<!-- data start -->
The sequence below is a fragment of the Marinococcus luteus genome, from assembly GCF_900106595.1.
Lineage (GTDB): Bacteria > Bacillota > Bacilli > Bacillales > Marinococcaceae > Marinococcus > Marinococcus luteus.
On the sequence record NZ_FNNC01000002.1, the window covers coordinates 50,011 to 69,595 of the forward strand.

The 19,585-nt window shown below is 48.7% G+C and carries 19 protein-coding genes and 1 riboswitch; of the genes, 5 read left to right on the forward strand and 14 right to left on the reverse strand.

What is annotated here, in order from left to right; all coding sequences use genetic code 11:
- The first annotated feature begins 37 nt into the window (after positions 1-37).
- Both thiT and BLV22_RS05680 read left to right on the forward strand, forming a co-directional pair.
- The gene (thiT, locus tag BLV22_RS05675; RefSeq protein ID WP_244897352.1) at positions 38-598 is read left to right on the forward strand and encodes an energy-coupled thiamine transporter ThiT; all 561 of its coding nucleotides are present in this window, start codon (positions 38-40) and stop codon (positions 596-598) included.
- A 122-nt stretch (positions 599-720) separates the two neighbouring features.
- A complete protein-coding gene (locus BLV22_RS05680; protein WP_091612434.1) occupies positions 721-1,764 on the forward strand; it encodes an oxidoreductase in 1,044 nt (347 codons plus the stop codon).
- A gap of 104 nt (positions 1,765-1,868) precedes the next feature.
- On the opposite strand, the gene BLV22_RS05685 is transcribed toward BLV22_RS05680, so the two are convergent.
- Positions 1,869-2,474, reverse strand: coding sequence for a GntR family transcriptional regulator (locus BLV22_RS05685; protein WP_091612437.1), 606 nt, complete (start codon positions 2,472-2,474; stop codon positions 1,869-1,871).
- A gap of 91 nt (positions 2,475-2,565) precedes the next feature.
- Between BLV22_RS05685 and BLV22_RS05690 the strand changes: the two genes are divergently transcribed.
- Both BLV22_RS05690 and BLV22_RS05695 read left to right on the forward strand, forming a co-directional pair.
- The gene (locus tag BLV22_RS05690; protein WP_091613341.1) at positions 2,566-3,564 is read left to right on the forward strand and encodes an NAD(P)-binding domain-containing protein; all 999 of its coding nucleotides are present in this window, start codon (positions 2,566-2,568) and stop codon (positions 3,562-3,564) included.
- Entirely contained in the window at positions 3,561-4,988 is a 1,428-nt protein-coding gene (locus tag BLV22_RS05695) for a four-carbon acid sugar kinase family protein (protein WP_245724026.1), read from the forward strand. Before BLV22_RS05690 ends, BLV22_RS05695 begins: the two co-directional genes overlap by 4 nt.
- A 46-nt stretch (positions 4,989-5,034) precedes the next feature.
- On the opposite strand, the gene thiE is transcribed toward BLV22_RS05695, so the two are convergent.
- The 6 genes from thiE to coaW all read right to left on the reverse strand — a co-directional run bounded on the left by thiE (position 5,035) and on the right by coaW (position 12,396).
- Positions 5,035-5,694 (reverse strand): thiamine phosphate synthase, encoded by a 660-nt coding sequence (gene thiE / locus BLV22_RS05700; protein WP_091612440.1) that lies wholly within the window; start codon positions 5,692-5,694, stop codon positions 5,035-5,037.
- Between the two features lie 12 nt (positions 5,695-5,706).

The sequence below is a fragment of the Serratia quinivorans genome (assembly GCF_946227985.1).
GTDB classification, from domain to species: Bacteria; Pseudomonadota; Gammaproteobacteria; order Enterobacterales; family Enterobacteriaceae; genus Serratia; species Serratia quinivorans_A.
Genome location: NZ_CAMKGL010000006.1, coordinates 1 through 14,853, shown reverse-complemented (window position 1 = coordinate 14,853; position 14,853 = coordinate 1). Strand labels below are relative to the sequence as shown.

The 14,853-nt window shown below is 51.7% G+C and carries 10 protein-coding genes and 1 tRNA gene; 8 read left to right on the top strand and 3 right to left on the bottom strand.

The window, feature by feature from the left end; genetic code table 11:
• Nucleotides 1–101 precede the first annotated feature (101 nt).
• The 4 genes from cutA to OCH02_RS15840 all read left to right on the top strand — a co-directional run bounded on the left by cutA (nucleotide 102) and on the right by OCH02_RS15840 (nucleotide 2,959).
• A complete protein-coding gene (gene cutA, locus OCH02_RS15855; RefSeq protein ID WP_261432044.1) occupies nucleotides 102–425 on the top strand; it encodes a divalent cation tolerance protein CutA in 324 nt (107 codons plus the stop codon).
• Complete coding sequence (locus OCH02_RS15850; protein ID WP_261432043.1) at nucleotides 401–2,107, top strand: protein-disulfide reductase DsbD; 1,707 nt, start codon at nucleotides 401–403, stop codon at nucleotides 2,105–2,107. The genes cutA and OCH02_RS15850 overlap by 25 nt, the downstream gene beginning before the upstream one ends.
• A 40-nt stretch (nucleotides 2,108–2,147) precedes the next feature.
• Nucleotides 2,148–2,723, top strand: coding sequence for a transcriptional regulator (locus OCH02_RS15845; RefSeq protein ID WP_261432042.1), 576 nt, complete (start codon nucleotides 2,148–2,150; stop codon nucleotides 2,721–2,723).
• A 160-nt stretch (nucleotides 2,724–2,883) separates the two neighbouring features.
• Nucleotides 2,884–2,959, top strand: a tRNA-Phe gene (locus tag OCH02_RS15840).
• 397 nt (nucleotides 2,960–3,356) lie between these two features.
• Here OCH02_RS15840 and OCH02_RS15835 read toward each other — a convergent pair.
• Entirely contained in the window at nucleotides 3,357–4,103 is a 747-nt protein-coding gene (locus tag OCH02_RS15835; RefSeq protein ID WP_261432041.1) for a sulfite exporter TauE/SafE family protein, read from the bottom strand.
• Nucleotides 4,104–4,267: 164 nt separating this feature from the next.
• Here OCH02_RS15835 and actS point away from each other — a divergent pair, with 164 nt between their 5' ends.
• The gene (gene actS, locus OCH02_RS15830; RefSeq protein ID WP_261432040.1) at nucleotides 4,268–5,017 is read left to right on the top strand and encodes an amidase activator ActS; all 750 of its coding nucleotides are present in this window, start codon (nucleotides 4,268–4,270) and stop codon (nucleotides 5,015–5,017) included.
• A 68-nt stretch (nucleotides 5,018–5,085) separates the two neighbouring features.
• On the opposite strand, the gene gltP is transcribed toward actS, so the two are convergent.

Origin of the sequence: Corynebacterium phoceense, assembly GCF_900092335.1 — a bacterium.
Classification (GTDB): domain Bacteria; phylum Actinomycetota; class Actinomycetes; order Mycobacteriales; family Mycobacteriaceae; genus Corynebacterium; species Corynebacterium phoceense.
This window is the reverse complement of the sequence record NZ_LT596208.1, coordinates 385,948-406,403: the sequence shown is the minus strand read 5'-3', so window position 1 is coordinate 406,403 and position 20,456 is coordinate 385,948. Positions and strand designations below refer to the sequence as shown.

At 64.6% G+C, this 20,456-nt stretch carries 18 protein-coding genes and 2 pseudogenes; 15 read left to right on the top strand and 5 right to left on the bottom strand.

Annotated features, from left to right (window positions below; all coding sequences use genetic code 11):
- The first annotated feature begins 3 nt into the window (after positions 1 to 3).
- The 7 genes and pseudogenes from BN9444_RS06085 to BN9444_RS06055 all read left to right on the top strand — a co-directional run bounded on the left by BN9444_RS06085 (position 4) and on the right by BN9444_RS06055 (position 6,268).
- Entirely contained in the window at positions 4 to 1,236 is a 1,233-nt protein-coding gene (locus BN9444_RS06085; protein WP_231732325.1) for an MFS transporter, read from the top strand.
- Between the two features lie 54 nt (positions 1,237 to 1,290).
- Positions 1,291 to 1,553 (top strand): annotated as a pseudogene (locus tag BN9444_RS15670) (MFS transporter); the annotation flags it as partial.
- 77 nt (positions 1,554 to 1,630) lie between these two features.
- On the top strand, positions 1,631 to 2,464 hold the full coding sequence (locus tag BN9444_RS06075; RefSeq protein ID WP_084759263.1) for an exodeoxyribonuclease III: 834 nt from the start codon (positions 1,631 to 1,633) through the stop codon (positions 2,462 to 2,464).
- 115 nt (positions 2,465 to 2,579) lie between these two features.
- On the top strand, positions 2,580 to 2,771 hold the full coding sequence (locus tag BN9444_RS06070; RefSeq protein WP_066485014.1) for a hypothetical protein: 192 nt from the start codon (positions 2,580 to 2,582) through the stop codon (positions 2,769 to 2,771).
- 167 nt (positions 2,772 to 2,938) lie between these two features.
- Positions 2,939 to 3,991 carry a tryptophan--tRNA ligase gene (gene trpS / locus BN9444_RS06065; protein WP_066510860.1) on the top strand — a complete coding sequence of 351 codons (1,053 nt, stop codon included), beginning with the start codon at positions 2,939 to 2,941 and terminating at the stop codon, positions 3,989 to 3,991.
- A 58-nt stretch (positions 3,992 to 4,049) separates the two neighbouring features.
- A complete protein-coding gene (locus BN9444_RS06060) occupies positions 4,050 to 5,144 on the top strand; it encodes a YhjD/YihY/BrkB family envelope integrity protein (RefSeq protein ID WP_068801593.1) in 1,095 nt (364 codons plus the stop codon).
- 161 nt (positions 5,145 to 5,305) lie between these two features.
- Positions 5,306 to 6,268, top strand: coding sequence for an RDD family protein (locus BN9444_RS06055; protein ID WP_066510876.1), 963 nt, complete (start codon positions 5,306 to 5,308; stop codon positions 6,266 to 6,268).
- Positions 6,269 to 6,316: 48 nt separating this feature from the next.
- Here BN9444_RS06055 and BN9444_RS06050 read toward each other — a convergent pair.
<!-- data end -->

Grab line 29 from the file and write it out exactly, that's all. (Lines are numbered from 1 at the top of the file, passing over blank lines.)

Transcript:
• Nucleotides 1–101 precede the first annotated feature (101 nt).